Still, distractions follow him. Mr. Saviano is visiting Naples at a time, as he put it, of “tension.” He has placed himself squarely at the center of criticism against Italy’s new populist government, and raised the ire of Matteo Salvini, a right-wing, anti-migrant deputy prime minister.
In July, Mr. Saviano posted a photo of a dead woman and child floating in the Mediterranean Sea on Twitter, asking “how much pleasure” Mr. Salvini derives from walling off migrants. “The hatred you have sown will overthrow you,” he tweeted.
The spat has been a public sensation in Italy, combining the particular mix of respect and hatred that Mr. Saviano engenders. Some have cheered his blunt commentary, but recent elections suggest that many Italians agree with Mr. Salvini’s hard line on immigration. Mr. Salvini has threatened to sue Mr. Saviano and take away the state-sponsored escort. On the page and in life, drama chases Mr. Saviano.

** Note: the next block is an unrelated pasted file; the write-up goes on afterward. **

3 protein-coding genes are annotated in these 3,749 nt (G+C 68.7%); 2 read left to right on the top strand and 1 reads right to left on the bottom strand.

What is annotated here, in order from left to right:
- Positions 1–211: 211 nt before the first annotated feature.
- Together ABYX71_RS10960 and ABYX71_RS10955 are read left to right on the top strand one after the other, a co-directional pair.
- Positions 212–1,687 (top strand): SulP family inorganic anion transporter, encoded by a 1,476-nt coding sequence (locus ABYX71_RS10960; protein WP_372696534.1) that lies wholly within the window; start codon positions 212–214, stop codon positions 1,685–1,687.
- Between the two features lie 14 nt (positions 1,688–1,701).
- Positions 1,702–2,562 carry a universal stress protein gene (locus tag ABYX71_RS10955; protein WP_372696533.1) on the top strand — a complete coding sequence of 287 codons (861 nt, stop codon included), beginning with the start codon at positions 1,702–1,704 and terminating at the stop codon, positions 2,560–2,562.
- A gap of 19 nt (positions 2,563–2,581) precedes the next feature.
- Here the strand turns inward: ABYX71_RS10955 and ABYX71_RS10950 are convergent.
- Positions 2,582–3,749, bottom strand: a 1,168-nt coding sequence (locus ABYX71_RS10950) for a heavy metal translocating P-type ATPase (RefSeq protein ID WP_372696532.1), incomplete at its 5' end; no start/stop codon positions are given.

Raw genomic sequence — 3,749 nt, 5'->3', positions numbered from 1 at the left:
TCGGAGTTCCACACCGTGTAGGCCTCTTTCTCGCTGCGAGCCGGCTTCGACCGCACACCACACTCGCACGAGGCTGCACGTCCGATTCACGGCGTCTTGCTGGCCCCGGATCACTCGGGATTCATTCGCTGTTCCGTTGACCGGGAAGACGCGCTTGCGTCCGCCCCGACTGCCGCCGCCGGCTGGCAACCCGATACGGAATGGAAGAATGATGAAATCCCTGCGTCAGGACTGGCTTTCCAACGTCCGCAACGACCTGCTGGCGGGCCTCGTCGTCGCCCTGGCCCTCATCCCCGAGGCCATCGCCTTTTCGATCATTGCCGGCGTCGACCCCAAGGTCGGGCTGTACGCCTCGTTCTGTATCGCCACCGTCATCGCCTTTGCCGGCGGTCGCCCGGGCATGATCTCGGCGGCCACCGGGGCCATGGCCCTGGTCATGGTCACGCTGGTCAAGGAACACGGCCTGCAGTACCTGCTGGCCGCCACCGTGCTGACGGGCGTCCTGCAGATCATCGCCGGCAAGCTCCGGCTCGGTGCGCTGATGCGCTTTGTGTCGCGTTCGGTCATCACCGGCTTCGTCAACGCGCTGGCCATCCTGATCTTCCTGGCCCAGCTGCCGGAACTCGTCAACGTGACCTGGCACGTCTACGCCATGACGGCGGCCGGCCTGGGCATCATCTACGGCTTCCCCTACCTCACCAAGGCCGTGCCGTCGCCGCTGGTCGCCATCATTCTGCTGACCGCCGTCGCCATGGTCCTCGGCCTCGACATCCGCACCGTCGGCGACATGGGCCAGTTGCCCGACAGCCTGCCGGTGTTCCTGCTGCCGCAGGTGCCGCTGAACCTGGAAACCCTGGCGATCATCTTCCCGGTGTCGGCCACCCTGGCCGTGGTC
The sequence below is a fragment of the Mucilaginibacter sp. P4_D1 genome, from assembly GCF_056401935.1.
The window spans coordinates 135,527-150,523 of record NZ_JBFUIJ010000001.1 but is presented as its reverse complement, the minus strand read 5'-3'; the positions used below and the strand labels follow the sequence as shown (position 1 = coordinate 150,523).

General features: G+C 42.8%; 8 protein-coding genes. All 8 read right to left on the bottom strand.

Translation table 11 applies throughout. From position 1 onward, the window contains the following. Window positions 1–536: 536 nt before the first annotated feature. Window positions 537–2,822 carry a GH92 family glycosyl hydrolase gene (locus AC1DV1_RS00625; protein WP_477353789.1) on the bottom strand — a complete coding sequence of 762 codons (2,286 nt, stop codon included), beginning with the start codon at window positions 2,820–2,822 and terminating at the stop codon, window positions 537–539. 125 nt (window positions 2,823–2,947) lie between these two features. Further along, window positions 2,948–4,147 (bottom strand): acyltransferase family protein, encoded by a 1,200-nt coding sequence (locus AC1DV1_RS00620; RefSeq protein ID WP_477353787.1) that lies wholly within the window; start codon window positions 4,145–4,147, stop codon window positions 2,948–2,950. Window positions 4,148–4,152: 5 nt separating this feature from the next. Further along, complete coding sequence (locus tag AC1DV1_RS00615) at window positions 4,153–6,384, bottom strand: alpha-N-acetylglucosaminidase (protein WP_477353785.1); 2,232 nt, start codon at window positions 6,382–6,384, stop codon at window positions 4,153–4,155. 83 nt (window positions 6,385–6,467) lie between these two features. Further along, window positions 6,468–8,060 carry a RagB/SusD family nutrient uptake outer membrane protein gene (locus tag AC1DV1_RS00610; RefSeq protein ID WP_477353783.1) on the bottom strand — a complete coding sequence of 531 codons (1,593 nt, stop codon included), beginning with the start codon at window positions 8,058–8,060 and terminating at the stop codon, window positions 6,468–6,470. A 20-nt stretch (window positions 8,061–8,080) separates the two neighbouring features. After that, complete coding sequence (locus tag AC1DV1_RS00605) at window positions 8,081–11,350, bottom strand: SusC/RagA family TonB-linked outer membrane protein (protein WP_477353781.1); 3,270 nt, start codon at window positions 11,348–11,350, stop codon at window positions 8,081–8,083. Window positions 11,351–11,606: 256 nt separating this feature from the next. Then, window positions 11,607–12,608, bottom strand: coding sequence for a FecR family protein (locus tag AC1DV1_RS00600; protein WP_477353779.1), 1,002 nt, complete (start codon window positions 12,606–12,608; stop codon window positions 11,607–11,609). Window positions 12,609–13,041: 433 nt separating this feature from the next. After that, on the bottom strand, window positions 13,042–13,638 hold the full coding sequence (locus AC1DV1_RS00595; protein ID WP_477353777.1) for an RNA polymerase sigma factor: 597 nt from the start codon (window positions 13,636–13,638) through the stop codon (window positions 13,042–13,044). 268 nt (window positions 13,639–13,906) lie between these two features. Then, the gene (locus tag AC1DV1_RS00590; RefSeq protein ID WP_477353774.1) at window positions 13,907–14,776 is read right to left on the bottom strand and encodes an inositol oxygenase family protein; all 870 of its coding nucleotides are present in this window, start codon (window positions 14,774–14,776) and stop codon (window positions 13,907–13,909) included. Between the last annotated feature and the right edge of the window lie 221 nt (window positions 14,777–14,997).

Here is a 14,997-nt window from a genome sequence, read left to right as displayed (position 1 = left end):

“It’s my karma,” he said. “I go from trouble to trouble.”
Bearded, his balding head covered with a baseball cap, Mr. Saviano has a soft voice and a sense of humor. (He bowed his head in front of a box of Napoletano pizza. “A sacred moment,” he said before digging in.) He doesn’t seem much like a threat. But he is. Even asking if he has a significant other seems too much a risk.
This Is No ‘Baby Gang’
The title of “The Piranhas” in Italian — “La Paranza Dei Bambini,” or “The Fishing Trawler of Children” — is arguably more evocative, suggesting the tiny fish who are attracted to a bright light by nighttime nets meant for bigger fish. It is the first of two novels; the second, “Fierce Kiss,” is scheduled for translation into English in 2020.
Both tell the story of a gang led, in the novel, by a clever but coldhearted high school student, Nicolas Fiorillo. He is charismatic and quotes Machiavelli like a knife. He believes that the old gangsters who controlled drug running in central Naples have become weak and decides to take over the business. This is no “baby gang,” but a real enterprise of young criminals who did not come up through the Camorra, Naples’s dominant crime group. Instead, they are like hundreds of thousands of young unemployed Italians who see little hope in following their parents’ career paths.
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